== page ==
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Eldredge v. Rothensies


decided: June 12, 1945.


Author: Dobie

Before DOBIE, GOODRICH, and McLAUGHLIN, Circuit Judges.

DOBIE, Circuit Judge.

This is a civil suit brought to recover $44,901.70, alleged to be an illegal exaction by way of an estate tax, and interest paid by plaintiffs to the defendant. The salient facts may be briefly summarized.

The decedent, Constance Gardner Taylor, in 1930, prior to her divorce from her second husband, and in accordance with a demand by her husband as a condition to her securing an uncontested divorce, created an irrevocable inter vivos trust with respect to certain shares of stock then owned by her. At the time of the transfer, the settlor was 35 years old, and the mother of three children who were then 13, 10 and 4 years of age. The settlor died in 1941,

"It makes no difference how vested may be the remainder interests in the corpus or how remote or uncertain may be the decedent's reversionary interest. If the corpus does not shed the possibility of reversion until at or after the decedent's death, the value of the entire corpus on the date of death is taxable."

Plaintiffs speak of a possibility of reverter always existing. We are not concerned with the refinements of conveyancing and feudal concepts of property, Helvering v. Hallock, supra. True it is that even where the settlor divests himself entirely of all interest, there is always the possibility, remote though it may be, that by extinction or failure of all possible beneficiaries, the property will revert to the settlor or his estate by reason of failure of the trusts.

Certainly this is not the same situation as where the settlor, in the trust instrument, expressly reserves the right to dispose of the property following the occurrence of certain contingencies. This retention of power has been called a "string," Fidelity-Philadelphia Trust Co. v. Rothensies, supra; Lloyd's Estate v. Commissioner, 3 Cir., 141 F.2d 758; but, call it what we may, it is the reservation of a positive power, not passive, and under it, the settlor would possess the power, certain contingencies occurring, of ultimately disposing of her estate in a manner entirely foreign to the ordinary legal devolution under the statutes of descent and distribution. The possibility of the settlor exercising this power ceases only at her death. Where, as here, the power exists until the death of the settlor, any ultimate distribution under the power of appointment follows from a positive act in the exercise of the power retained. As the Supreme Court said in the Stinson Trust case, supra, 65 S. Ct. at page 510: "The ultimate disposition of all the trust property was suspended during the life of the decedent. Only at or after her death was it certain whether the property would be distributed under the power of appointment or as provided in the trust instrument." We think, in the instant case, it is equally true that the remaindermen's interest became absolute and complete only upon the death of the settlor. Should they have predeceased the settlor, the property would have reverted to her to be disposed of as she might by will elect. It is not insignificant that the remaindermen, to whom the settlor supposedly transferred all her rights, were to have no control, either by will, or operation of law, should they predecease the settlor. It appears crystal clear that the settlor wished to exercise control over the property, should she survive the remaindermen. Compare Mr. Justice Stone's dissent in Helvering v. St. Louis Union Trust Co., 296 U.S. 39, 47, 56 S. Ct. 74, 80 L. Ed. 29, 100 A.L.R. 1239.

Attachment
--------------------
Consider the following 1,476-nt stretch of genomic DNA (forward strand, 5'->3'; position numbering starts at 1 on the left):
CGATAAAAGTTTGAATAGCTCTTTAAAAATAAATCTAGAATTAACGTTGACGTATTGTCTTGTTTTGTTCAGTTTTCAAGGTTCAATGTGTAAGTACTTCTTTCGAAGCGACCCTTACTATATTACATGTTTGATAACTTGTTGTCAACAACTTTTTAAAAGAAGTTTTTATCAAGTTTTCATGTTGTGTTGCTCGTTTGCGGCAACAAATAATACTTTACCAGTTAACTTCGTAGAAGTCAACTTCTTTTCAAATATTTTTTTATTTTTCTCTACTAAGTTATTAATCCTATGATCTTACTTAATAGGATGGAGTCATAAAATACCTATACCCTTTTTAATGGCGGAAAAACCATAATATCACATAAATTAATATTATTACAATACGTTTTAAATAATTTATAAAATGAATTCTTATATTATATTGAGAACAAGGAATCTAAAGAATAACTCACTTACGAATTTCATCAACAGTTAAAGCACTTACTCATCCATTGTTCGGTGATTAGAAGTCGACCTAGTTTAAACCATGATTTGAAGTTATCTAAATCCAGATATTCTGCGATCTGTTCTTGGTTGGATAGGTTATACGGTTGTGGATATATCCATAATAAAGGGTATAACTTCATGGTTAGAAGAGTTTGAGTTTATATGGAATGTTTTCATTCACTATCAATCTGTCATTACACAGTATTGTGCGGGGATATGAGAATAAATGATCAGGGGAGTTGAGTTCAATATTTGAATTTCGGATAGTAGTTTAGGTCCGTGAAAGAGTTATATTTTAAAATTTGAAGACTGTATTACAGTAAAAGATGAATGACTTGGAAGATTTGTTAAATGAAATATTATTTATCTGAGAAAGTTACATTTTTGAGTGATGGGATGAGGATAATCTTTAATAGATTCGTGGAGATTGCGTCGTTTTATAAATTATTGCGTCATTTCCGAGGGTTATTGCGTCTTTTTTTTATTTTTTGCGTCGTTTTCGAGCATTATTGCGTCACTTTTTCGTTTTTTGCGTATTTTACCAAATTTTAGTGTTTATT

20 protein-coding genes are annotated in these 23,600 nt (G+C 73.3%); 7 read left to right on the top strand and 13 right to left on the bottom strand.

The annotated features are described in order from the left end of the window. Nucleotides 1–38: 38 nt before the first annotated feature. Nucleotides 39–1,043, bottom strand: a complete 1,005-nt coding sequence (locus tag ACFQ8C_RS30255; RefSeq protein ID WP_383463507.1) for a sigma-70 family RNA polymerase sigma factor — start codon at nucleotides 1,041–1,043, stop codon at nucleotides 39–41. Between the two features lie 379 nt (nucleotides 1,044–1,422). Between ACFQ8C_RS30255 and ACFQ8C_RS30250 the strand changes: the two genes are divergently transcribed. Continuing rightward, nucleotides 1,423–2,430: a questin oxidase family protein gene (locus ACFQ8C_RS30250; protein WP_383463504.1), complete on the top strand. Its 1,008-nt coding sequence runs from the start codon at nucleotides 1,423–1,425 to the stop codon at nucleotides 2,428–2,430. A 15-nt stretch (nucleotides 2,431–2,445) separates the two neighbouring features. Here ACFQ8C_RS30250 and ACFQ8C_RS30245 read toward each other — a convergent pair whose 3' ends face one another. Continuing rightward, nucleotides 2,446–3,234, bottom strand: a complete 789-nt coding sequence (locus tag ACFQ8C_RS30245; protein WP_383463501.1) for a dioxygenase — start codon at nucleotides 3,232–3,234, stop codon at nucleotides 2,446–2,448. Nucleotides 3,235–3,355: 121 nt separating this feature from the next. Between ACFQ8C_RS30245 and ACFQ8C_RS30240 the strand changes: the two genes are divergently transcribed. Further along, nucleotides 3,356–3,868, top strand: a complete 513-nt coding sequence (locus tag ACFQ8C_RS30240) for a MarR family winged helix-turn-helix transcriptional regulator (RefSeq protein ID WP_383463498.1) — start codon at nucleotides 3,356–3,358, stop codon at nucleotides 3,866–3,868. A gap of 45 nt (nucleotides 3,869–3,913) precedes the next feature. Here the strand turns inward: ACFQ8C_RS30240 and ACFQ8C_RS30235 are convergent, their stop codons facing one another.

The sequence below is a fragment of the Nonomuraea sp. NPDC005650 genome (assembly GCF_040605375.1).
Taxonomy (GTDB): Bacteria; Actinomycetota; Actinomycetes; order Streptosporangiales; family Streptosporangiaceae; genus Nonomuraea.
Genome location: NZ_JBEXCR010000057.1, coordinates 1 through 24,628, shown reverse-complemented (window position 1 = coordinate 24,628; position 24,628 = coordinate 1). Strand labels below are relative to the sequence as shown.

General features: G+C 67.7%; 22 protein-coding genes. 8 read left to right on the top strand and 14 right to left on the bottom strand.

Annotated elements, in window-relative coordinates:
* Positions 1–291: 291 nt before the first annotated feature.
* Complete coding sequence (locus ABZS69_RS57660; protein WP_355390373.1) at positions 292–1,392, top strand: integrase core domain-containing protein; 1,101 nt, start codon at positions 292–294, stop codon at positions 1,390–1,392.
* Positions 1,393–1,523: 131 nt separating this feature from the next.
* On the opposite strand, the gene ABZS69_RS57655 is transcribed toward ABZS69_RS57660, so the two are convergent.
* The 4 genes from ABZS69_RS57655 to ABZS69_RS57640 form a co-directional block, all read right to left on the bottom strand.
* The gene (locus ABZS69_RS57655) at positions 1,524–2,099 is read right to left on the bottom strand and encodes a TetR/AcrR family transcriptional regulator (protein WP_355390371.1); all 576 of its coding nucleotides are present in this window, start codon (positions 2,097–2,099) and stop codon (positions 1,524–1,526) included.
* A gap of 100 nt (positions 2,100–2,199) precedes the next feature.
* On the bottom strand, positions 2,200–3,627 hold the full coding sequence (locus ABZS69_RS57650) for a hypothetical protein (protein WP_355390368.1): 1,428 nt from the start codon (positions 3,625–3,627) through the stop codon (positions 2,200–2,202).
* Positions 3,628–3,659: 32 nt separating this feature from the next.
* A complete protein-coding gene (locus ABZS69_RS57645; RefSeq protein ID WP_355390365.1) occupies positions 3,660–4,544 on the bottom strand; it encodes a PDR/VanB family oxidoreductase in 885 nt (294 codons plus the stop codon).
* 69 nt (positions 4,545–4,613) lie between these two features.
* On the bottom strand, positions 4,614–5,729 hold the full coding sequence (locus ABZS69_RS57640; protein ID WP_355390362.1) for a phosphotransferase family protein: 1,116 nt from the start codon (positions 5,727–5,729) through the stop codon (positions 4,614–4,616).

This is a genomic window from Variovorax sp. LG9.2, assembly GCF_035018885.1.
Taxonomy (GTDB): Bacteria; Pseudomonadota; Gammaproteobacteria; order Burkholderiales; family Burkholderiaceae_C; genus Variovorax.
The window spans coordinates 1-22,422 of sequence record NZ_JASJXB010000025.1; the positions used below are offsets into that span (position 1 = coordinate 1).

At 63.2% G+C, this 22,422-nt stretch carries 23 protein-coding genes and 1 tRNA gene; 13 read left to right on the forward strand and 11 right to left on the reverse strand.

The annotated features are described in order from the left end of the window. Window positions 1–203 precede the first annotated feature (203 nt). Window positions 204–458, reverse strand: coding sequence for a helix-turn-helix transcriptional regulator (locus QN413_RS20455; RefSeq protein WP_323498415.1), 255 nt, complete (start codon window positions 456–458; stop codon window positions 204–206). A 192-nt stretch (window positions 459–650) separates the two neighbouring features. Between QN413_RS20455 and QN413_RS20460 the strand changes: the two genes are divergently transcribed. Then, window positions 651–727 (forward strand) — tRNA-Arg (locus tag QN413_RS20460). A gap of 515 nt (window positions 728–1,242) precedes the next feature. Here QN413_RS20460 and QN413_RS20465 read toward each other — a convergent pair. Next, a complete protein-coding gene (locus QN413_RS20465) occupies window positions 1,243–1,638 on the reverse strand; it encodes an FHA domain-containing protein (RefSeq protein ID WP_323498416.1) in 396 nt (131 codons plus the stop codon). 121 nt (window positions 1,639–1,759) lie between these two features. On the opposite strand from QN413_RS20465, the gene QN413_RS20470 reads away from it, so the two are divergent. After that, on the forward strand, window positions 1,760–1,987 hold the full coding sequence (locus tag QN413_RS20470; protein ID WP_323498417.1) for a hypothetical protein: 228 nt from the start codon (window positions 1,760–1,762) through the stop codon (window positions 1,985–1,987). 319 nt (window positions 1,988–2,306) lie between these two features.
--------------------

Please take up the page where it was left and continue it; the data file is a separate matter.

It has been said that "the true test is whether under the terms of the conveyance full and complete dominion over the property by the transferee in a practical sense is established by the transferor's death." Mullikin et al. v. Magruder, 4 Cir., 149 F.2d 593. Under the terms of the instant trust, it is our view that at the settlor's death, and only then, absolute and complete dominion over the property was acquired by the remaindermen.

Other cases, such as Commissioner v. Irving Trust Co., 2 Cir., 147 F.2d 946, relied on by plaintiffs, are clearly not controlling.

The judgment of the District Court is affirmed.



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